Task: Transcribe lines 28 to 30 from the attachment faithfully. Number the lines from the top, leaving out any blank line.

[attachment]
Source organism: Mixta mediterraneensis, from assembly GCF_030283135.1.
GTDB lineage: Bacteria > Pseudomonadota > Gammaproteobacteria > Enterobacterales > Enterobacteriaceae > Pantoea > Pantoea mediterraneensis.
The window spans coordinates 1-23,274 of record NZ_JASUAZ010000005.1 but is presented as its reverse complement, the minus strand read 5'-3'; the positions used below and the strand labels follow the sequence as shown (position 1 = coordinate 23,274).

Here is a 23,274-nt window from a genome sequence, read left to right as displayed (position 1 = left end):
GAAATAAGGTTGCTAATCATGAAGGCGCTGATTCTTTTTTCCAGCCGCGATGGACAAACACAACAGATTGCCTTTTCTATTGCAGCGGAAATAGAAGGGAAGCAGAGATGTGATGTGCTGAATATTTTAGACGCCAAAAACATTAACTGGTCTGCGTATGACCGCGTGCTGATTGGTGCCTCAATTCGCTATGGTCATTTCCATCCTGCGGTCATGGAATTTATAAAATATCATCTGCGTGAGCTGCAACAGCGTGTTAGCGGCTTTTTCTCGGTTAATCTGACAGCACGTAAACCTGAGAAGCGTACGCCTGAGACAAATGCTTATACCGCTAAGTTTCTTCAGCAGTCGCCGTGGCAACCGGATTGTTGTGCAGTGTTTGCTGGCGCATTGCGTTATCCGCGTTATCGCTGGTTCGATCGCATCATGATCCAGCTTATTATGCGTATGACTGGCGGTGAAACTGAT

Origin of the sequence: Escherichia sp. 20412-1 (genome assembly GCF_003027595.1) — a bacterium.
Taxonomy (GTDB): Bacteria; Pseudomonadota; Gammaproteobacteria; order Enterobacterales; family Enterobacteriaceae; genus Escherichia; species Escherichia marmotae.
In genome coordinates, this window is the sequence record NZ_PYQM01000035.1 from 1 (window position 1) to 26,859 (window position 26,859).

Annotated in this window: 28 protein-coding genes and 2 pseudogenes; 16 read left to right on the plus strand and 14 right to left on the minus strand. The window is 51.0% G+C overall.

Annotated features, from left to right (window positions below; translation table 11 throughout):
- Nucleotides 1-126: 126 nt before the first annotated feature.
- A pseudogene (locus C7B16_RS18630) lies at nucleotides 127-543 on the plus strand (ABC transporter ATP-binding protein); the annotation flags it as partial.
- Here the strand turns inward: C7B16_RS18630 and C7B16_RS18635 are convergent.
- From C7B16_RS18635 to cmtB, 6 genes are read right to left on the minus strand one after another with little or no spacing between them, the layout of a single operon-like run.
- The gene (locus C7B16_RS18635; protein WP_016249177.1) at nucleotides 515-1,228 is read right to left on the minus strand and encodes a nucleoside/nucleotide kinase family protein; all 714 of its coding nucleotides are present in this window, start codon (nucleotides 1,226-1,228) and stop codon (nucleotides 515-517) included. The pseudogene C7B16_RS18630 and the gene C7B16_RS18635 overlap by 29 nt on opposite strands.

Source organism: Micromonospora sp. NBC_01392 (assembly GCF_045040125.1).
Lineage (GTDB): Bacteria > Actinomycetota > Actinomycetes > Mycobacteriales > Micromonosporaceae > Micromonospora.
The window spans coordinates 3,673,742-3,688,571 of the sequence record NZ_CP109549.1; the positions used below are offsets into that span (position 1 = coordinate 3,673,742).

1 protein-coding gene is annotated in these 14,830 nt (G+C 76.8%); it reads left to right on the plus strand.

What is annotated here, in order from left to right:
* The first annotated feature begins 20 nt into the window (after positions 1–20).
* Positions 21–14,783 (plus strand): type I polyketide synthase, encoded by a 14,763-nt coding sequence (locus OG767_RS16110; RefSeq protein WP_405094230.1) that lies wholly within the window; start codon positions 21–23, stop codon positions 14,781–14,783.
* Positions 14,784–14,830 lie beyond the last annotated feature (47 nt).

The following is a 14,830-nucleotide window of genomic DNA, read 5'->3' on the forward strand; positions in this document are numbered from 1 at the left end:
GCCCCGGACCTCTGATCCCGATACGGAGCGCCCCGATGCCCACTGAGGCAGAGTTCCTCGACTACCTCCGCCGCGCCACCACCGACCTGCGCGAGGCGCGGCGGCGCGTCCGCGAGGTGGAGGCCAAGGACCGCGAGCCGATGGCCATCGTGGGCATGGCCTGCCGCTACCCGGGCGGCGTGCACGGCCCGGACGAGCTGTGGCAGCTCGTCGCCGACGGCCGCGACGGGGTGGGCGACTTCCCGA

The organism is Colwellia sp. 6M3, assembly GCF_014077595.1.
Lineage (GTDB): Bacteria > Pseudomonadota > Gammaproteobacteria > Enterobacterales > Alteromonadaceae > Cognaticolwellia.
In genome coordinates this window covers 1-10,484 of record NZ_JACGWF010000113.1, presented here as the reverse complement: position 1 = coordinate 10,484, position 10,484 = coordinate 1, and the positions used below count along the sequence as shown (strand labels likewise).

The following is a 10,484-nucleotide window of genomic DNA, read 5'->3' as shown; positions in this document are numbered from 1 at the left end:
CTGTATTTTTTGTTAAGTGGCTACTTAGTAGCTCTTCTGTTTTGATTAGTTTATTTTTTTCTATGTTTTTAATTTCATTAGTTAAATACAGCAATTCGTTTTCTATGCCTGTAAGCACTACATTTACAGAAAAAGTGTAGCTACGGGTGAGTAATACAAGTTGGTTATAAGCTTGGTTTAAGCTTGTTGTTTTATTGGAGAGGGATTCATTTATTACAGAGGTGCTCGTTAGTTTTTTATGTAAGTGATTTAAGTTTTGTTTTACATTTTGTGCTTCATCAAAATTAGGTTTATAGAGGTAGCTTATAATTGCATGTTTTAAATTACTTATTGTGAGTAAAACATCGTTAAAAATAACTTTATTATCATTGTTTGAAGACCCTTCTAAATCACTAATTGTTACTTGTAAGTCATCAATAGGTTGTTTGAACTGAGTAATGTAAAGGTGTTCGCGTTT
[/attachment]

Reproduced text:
In genome coordinates this window covers 1-10,484 of record NZ_JACGWF010000113.1, presented here as the reverse complement: position 1 = coordinate 10,484, position 10,484 = coordinate 1, and the positions used below count along the sequence as shown (strand labels likewise).

The following is a 10,484-nucleotide window of genomic DNA, read 5'->3' as shown; positions in this document are numbered from 1 at the left end:
CTGTATTTTTTGTTAAGTGGCTACTTAGTAGCTCTTCTGTTTTGATTAGTTTATTTTTTTCTATGTTTTTAATTTCATTAGTTAAATACAGCAATTCGTTTTCTATGCCTGTAAGCACTACATTTACAGAAAAAGTGTAGCTACGGGTGAGTAATACAAGTTGGTTATAAGCTTGGTTTAAGCTTGTTGTTTTATTGGAGAGGGATTCATTTATTACAGAGGTGCTCGTTAGTTTTTTATGTAAGTGATTTAAGTTTTGTTTTACATTTTGTGCTTCATCAAAATTAGGTTTATAGAGGTAGCTTATAATTGCATGTTTTAAATTACTTATTGTGAGTAAAACATCGTTAAAAATAACTTTATTATCATTGTTTGAAGACCCTTCTAAATCACTAATTGTTACTTGTAAGTCATCAATAGGTTGTTTGAACTGAGTAATGTAAAGGTGTTCGCGTTT